How Oscillatory Neuronal Responses Reflect Bistability and Switching of the Hidden Assembly Dynamics

Part of Advances in Neural Information Processing Systems 5 (NIPS 1992)

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K. Pawelzik, H.-U. Bauer, J. Deppisch, T. Geisel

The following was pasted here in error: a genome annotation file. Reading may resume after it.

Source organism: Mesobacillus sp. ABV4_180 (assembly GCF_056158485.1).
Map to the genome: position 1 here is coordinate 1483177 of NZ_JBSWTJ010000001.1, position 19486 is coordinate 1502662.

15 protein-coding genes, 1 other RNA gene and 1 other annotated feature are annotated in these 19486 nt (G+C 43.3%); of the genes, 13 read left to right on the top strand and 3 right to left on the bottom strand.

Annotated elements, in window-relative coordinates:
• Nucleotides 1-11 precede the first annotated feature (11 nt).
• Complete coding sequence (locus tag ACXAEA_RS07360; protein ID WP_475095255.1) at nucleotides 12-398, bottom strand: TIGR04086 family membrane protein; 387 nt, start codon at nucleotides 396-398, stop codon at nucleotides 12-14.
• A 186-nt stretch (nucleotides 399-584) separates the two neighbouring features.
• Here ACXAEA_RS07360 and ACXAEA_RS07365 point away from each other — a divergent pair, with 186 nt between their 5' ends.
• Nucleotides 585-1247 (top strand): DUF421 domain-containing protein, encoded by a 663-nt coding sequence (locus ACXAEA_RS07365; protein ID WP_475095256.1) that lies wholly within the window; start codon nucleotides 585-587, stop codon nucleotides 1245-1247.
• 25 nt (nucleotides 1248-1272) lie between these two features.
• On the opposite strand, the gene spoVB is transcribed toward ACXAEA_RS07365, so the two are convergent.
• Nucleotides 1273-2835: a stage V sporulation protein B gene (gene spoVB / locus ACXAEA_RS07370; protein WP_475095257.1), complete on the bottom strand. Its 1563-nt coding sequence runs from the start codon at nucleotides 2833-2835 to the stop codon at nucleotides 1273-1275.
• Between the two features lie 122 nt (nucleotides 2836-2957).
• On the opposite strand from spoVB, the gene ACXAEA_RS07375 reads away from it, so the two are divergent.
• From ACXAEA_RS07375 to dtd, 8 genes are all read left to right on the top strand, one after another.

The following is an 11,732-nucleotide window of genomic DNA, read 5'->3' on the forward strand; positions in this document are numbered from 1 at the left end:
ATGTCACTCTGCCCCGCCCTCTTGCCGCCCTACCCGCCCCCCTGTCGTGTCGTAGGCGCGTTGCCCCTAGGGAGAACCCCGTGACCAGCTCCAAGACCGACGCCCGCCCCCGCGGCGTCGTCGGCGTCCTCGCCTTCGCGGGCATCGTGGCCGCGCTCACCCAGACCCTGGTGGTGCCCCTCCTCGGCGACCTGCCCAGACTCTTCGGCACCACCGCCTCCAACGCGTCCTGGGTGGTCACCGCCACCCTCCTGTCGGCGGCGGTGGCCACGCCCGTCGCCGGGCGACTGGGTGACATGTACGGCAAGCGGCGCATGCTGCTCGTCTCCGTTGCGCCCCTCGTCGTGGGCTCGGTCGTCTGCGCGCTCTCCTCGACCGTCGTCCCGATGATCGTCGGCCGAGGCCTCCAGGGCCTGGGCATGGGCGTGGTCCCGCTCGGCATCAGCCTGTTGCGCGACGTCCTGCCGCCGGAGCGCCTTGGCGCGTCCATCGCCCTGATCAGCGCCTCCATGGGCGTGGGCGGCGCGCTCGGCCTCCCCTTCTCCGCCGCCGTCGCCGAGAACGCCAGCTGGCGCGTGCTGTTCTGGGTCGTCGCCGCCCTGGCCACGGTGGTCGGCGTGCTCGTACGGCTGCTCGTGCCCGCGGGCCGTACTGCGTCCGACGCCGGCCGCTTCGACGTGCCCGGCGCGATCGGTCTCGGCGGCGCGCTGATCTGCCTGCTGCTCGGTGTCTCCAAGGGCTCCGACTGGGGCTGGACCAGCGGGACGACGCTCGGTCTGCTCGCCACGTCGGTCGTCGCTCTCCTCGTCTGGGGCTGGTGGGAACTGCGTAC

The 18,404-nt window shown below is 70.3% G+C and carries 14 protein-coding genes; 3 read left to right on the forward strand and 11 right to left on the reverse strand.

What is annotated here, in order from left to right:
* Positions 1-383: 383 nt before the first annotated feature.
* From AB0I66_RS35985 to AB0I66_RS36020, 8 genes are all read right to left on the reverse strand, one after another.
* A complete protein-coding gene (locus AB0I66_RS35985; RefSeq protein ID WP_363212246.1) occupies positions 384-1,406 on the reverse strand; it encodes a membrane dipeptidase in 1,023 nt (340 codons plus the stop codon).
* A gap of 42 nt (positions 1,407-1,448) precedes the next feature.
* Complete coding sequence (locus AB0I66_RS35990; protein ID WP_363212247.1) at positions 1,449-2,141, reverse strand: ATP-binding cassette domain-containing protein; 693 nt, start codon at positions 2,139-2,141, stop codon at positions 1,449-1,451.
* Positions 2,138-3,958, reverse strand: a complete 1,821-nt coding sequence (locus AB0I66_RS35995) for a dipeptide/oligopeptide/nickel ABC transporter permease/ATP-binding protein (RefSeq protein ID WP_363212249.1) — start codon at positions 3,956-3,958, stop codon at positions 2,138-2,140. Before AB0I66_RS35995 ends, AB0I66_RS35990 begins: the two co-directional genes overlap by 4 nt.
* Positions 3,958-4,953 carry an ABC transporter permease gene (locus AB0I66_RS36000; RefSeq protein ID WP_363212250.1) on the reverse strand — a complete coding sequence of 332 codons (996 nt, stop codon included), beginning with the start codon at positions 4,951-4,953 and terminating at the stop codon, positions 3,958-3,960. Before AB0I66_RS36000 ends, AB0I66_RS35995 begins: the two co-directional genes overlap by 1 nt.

A switching between apparently coherent (oscillatory) and stochastic episodes of activity has been observed in responses from cat and monkey visual cortex. We describe the dynamics of these phenomena in two paral(cid:173) lel approaches, a phenomenological and a rather microscopic one. On the one hand we analyze neuronal responses in terms of a hidden state model (HSM). The parameters of this model are extracted directly from exper(cid:173) imental spike trains. They characterize the underlying dynamics as well as the coupling of individual neurons to the network. This phenomenolog(cid:173) ical model thus provides a new framework for the experimental analysis of network dynamics. The application of this method to multi unit ac(cid:173) tivities from the visual cortex of the cat substantiates the existence of oscillatory and stochastic states and quantifies the switching behaviour in the assembly dynamics. On the other hand we start from the single spiking neuron and derive a master equation for the time evolution of the assembly state which we represent by a phase density. This phase density dynamics (PDD) exhibits costability of two attractors, a limit cycle, and a fixed point when synaptic interaction is nonlinear. External fluctuations can switch the bistable system from one state to the other. Finally we show, that the two approaches are mutually consistent and therefore both explain the detailed time structure in the data.